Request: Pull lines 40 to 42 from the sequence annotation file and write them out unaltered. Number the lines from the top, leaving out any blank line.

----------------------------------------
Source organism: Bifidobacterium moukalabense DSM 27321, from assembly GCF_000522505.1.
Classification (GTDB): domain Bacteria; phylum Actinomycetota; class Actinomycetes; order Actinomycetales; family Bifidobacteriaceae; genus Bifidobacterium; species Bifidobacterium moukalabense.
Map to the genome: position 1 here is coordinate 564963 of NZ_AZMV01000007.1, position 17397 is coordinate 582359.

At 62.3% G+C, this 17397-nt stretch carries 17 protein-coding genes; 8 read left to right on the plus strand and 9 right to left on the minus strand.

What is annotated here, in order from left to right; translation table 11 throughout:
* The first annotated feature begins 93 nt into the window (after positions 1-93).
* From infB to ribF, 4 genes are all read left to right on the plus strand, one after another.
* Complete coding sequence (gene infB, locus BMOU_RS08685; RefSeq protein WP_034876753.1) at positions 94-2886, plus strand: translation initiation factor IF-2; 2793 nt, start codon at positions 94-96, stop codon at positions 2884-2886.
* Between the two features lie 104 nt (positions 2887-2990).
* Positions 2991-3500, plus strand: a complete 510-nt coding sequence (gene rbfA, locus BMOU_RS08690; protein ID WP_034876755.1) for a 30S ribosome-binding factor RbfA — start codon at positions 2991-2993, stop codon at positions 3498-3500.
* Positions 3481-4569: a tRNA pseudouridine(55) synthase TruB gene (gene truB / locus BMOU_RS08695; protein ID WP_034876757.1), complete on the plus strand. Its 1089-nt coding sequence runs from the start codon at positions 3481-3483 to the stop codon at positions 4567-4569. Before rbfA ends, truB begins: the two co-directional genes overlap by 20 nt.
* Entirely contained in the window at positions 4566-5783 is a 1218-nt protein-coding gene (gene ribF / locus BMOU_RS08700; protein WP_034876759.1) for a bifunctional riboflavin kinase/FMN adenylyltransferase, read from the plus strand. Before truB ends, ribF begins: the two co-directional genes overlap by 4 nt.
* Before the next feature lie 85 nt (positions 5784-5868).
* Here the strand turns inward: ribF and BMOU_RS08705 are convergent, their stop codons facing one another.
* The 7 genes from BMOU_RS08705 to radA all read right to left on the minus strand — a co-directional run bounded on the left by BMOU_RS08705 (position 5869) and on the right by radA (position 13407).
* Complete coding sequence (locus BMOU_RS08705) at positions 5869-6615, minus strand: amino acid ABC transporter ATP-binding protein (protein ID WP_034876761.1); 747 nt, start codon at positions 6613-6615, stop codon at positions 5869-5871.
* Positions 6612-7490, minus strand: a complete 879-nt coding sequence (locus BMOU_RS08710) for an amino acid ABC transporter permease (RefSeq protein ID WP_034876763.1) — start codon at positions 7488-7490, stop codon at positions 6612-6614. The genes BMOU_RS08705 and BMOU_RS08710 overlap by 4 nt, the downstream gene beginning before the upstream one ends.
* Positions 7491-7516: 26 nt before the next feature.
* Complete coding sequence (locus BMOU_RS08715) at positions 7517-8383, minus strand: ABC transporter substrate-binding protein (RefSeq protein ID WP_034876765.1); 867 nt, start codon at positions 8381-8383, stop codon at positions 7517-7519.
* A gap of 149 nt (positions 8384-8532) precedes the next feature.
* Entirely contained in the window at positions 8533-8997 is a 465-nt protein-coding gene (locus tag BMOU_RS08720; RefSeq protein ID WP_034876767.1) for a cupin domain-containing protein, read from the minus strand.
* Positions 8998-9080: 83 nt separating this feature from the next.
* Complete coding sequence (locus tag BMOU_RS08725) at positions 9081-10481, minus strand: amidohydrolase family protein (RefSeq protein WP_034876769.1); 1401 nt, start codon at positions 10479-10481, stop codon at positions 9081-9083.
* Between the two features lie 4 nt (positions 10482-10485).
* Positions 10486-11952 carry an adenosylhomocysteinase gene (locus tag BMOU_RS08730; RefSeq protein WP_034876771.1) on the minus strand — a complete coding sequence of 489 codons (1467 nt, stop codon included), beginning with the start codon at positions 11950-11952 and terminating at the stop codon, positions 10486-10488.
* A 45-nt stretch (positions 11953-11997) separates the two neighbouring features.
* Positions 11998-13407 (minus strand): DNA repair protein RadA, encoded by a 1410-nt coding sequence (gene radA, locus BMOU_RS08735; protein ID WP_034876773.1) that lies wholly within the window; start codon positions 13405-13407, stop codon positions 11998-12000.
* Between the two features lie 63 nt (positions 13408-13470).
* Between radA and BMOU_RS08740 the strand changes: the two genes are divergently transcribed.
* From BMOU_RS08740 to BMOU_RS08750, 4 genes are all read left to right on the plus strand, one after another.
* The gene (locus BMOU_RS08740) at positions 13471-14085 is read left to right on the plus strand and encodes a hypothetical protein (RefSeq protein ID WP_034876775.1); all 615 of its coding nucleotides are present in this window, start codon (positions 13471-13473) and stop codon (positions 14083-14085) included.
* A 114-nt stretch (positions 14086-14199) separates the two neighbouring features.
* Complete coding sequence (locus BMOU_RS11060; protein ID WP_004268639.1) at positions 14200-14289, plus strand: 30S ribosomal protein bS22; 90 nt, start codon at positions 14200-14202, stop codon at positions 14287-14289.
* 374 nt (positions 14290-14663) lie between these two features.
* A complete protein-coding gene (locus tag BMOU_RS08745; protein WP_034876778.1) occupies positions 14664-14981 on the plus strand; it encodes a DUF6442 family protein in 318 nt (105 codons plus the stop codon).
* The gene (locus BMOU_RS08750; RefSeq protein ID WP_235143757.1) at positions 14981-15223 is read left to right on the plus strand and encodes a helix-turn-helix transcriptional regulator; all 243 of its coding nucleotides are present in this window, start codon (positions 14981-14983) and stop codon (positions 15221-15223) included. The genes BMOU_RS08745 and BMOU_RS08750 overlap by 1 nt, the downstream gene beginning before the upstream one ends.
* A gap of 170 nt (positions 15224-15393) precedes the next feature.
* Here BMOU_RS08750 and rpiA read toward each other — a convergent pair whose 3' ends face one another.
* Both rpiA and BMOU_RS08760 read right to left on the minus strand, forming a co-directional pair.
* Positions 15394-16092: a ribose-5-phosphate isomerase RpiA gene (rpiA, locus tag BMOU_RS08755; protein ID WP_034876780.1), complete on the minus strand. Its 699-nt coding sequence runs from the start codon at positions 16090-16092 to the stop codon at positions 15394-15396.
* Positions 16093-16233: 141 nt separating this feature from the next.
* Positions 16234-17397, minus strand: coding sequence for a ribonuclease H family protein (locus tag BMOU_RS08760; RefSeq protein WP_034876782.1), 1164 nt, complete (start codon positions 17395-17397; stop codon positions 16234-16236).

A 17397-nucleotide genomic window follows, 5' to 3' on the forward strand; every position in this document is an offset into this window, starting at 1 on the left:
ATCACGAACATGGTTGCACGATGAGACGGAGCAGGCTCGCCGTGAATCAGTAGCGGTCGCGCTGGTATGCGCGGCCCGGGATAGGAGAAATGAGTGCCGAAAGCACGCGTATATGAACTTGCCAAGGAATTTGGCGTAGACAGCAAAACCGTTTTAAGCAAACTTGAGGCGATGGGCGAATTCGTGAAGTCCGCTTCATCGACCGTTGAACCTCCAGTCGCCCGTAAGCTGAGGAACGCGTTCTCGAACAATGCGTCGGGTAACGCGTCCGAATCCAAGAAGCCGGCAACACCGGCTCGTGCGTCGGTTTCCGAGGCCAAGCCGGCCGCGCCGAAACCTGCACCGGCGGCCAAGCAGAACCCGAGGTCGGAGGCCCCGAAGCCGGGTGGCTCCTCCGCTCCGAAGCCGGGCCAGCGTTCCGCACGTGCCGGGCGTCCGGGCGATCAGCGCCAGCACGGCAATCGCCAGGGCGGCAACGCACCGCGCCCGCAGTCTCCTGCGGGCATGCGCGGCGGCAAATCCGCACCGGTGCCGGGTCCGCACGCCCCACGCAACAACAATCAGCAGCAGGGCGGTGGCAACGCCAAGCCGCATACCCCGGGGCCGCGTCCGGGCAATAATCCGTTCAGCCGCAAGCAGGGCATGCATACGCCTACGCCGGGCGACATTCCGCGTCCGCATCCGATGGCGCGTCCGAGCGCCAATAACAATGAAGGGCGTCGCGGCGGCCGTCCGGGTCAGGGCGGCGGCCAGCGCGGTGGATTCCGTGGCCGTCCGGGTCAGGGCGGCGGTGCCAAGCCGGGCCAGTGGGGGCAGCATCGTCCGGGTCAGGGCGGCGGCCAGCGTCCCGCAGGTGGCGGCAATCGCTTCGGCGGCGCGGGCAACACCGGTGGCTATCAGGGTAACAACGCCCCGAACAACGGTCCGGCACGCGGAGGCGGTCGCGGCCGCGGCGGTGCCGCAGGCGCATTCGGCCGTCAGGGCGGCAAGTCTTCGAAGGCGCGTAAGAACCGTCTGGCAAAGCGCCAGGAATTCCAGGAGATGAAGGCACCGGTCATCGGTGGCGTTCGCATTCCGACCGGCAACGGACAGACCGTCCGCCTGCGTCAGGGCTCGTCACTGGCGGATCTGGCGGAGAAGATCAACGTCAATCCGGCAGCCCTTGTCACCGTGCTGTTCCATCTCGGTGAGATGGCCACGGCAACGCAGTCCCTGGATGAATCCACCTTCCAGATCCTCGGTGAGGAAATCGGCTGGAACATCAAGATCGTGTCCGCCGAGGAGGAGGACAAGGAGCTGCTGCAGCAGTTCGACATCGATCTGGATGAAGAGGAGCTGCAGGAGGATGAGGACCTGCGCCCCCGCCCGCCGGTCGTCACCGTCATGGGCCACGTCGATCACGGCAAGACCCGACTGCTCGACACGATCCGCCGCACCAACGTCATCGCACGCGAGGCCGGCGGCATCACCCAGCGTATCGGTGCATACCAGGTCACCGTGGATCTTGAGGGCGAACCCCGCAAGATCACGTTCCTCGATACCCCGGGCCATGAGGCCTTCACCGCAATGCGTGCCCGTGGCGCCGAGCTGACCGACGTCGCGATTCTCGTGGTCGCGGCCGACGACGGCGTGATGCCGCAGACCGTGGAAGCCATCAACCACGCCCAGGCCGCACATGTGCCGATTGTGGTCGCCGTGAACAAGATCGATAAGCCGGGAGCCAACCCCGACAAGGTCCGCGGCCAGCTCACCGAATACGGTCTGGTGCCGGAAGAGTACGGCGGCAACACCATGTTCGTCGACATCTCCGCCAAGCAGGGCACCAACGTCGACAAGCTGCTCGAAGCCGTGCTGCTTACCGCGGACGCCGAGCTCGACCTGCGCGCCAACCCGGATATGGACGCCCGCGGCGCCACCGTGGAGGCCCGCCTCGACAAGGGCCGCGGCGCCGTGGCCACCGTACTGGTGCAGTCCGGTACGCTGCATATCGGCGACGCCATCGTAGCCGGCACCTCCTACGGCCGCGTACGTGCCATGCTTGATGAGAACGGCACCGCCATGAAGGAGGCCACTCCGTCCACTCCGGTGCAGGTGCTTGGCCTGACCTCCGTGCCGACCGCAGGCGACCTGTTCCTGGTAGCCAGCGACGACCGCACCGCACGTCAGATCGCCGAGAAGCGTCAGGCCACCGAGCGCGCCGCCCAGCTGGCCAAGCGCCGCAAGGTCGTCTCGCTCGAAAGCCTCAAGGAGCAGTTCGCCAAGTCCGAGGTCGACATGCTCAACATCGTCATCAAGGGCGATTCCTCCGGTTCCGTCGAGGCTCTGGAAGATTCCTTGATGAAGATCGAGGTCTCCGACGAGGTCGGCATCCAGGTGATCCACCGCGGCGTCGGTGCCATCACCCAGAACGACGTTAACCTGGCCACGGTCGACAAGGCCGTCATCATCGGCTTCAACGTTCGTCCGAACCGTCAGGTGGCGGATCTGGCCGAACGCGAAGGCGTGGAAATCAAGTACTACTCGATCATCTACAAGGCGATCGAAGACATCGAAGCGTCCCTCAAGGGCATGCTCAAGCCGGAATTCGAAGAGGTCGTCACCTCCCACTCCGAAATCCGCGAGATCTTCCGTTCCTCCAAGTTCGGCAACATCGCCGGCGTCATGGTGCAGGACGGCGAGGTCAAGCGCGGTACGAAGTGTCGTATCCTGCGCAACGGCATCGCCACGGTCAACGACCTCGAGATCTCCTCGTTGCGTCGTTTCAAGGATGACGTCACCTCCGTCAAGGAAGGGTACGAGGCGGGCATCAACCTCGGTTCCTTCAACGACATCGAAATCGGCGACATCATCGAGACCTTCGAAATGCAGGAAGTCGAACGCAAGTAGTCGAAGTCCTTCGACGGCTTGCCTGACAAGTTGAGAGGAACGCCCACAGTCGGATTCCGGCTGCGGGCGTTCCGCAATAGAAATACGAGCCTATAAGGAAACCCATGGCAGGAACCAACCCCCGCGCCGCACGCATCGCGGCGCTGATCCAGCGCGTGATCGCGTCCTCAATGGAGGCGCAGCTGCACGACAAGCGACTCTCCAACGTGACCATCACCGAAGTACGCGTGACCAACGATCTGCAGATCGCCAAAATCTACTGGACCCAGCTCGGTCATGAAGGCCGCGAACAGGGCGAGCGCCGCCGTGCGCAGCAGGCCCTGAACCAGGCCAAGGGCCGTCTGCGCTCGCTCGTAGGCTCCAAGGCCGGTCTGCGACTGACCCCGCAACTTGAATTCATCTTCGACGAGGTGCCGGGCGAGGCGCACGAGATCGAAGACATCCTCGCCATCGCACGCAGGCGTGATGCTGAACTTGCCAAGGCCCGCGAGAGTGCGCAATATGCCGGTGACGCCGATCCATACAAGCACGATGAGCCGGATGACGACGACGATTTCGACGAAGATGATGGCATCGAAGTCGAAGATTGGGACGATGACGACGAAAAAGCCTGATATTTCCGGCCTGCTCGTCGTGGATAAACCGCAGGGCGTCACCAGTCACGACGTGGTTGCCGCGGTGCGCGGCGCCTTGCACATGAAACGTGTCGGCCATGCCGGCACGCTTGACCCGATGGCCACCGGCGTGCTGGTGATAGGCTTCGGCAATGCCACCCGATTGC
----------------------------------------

* Positions 15394-16092: a ribose-5-phosphate isomerase RpiA gene (rpiA, locus tag BMOU_RS08755; protein ID WP_034876780.1), complete on the minus strand. Its 699-nt coding sequence runs from the start codon at positions 16090-16092 to the stop codon at positions 15394-15396.
* Positions 16093-16233: 141 nt separating this feature from the next.
* Positions 16234-17397, minus strand: coding sequence for a ribonuclease H family protein (locus tag BMOU_RS08760; RefSeq protein WP_034876782.1), 1164 nt, complete (start codon positions 17395-17397; stop codon positions 16234-16236).